From Vending Times – Emily Jed
NAMA’s 2014 Public Policy Confab Apprises Congress About Coin Changes, Fit Pick And Micromarkets
Issue Date: Vol. 54, No. 10, October 2014, Posted On: 10/3/2014
WASHINGTON — The National Automatic Merchandising Association’s 2014 Public Policy Conference in the nation’s capital was the largest, to date, with more participants and meetings than in prior years.
The vending association said this year’s conference, led by Eric Dell, NAMA’s senior vice-president of government affairs, increased its “footprint” on Capitol Hill, with more meaningful relationships being built with decision-makers who have roles in legislation impacting the refreshment services industry.
“This was the most successful Public Policy Conference to date,” Dell told Vending Times. “We had high-level agency meetings and 25 meetings with offices on the Hill. There was increased participation from the industry and coalition partners. We clearly reached the next level.”
The conference took place Sept. 29 through Oct. 1, when Congress was out of session, which NAMA officials said provided an opportunity for its delegation to have candid discussions about the industry’s legislative concerns and forge closer ties with the staff members of elected officials, who are pivotal to the legislative process.
There were nearly 80 participants, including the members of NAMA’s board, government affairs committee and emerging leaders network, along with state council leaders from Maryland, the District of Columbia and Virginia.
They divided into six groups, each of which had five meetings on Capitol Hill with congressional legislative directors and staff members. Meetings included visits with the staffs of Sanford Bishop (D-GA); Lynn Westmoreland (R-GA); Judy Chu (D-CA); Randy Hultgren (R-IL); Chellie Pingree (D-ME); and Sam Graves (R-MO).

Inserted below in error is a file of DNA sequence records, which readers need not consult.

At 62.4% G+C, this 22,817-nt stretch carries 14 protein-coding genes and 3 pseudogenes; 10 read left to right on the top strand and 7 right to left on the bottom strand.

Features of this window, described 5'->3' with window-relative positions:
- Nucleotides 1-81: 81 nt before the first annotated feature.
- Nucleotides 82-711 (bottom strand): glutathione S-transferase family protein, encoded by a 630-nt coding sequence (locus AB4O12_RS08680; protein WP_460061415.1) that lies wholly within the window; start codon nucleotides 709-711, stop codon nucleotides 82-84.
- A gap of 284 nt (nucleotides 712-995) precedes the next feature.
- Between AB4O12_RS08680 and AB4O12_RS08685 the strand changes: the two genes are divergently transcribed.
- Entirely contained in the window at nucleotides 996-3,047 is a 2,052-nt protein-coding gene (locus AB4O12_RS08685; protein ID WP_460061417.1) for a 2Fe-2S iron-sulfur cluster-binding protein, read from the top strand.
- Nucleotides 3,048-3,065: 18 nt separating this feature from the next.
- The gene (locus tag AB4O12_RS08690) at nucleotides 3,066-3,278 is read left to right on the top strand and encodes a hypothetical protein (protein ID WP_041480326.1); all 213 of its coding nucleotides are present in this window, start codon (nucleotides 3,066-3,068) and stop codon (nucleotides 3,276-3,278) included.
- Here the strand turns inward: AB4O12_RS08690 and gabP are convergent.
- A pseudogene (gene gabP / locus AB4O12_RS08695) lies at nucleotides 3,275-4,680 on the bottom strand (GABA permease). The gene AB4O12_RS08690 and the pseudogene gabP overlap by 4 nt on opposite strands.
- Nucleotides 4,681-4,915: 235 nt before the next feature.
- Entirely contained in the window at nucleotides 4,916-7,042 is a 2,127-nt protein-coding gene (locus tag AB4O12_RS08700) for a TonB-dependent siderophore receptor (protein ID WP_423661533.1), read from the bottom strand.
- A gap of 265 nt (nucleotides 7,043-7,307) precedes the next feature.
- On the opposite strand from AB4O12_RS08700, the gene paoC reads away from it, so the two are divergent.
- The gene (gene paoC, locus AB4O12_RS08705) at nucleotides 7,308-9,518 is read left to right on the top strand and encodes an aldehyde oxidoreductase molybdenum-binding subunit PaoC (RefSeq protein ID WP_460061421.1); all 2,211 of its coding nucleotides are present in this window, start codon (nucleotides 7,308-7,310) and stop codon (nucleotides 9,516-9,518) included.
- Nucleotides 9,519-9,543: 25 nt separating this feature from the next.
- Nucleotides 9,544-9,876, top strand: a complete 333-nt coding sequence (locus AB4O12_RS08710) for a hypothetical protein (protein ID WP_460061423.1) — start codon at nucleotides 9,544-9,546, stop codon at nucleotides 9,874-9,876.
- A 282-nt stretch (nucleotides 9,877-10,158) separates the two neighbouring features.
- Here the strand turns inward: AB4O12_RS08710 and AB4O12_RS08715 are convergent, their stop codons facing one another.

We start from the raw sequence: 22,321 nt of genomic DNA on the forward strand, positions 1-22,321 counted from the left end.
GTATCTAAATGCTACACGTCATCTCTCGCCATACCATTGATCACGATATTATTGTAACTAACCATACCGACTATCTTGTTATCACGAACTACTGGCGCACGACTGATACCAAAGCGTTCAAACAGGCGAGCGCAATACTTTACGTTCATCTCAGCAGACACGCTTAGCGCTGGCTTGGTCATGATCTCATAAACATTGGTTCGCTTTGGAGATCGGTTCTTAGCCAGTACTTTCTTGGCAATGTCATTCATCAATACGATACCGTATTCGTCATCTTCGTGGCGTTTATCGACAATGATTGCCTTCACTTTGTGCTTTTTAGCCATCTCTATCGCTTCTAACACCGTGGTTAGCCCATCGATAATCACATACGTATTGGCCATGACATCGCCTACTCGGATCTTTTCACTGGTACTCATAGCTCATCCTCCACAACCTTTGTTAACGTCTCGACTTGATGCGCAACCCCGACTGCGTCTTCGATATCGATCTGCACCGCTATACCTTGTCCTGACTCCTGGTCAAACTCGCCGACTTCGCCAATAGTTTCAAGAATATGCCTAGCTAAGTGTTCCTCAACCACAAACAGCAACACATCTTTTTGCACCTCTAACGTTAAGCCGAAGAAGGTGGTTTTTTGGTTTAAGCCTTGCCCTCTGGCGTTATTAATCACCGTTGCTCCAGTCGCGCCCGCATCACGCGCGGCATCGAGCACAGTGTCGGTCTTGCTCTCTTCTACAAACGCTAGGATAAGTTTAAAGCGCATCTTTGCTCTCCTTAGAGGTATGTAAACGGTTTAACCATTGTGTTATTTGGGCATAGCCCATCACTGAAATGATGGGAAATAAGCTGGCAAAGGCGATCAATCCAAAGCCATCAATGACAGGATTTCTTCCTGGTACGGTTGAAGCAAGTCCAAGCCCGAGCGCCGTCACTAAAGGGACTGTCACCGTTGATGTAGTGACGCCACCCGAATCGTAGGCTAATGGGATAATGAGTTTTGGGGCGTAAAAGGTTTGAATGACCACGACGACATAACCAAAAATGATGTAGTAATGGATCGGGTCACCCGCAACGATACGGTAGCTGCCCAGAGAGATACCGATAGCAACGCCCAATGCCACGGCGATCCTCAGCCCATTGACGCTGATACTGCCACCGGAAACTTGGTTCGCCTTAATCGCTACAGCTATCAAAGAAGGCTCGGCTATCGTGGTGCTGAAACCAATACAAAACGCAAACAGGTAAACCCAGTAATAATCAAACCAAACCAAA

NAMA Public Policy Conference-goers also met with officials from the Food and Drug Administration, Department of Agriculture, Bureau of Engraving and Printing and Department of Defense.
Sam Kass, the White House chef, was a guest during the NAMA board meeting where he shared his commitment and that of the First Lady’s office to work together on providing healthier choices for children in schools.
NAMA vice-president of marketing Roni Moore participated in a meeting with Kevin Concannon, USDA undersecretary for food, nutrition and consumer services, to discuss the work the agency and NAMA have done together to educate the industry on the new federal Smart Snacks in School nutritional rules that dictate what can be sold through school vending machines.
“The undersecretary and his staff have been very proactive and the relationship is a win-win as the USDA continues to learn more about our Fit Pick initiative and commitment to being part of the overall nutrition solution,” Moore said. Among the most pressing topics of discussion throughout the conference was the costly impact proposed changes to the metallic content of coins would have on the industry, as the U.S. Mint is set to submit its latest report to Congress in December on the potential savings such a move could achieve.